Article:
French troops had deployed in the Central African Republic (CAR) to prevent a civilian massacre, French Defense Minister Jean-Yves Le Drian said Friday, Xinhua reported.
"... the French forces already deployed at the airport of Bangui to protect it and our nationals have increased patrols in Bangui," Le Drian told French radio RFI, announcing the start of operations.
The France-led operation in CAR aimed to guarantee "a minimum security, allowing a humanitarian intervention, which is not the case today," the minister said.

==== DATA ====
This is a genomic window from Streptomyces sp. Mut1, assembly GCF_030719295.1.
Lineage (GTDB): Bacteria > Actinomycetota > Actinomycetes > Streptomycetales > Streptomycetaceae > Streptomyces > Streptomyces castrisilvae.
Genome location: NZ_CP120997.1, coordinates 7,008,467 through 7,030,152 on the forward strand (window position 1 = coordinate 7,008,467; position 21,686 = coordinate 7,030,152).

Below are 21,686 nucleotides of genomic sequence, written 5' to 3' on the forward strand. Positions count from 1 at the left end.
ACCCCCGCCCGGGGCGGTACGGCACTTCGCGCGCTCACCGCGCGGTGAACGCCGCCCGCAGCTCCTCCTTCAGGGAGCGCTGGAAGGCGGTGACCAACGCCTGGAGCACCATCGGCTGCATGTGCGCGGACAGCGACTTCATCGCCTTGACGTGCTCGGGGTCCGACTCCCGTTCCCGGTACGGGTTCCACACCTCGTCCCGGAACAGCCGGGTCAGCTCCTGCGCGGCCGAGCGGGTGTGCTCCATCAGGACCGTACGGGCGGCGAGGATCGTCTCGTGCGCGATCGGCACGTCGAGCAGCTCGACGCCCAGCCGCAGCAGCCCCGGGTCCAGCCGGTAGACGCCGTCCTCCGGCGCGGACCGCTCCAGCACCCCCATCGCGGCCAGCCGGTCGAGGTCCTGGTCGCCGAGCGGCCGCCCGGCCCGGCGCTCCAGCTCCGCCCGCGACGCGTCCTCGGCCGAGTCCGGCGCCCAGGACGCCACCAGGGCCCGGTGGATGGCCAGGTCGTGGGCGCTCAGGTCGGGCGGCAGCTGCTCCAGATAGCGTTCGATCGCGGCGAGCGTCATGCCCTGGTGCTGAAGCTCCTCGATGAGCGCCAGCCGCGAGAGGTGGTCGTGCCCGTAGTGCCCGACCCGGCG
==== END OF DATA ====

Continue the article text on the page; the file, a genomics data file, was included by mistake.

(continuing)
Following a unanimous UN Security Council vote to militarily intervene in the strife-torn country, about 1,200 French troops would help with the African Union's International Support Mission in the CAR to "ensure the territory's security and prepare for political transition," Le Drian said.
The CAR, with 4.6 million people, has been haunted by instability and poverty since its independence from France in 1960. It is listed by the United Nations as one of the poorest countries in the world despite its rich resources.
After rebels overthrew President Francois Bozize in March, the country plunged into a new wave of violence and sectarian clashes that have forced thousands of people to flee to neighboring countries.
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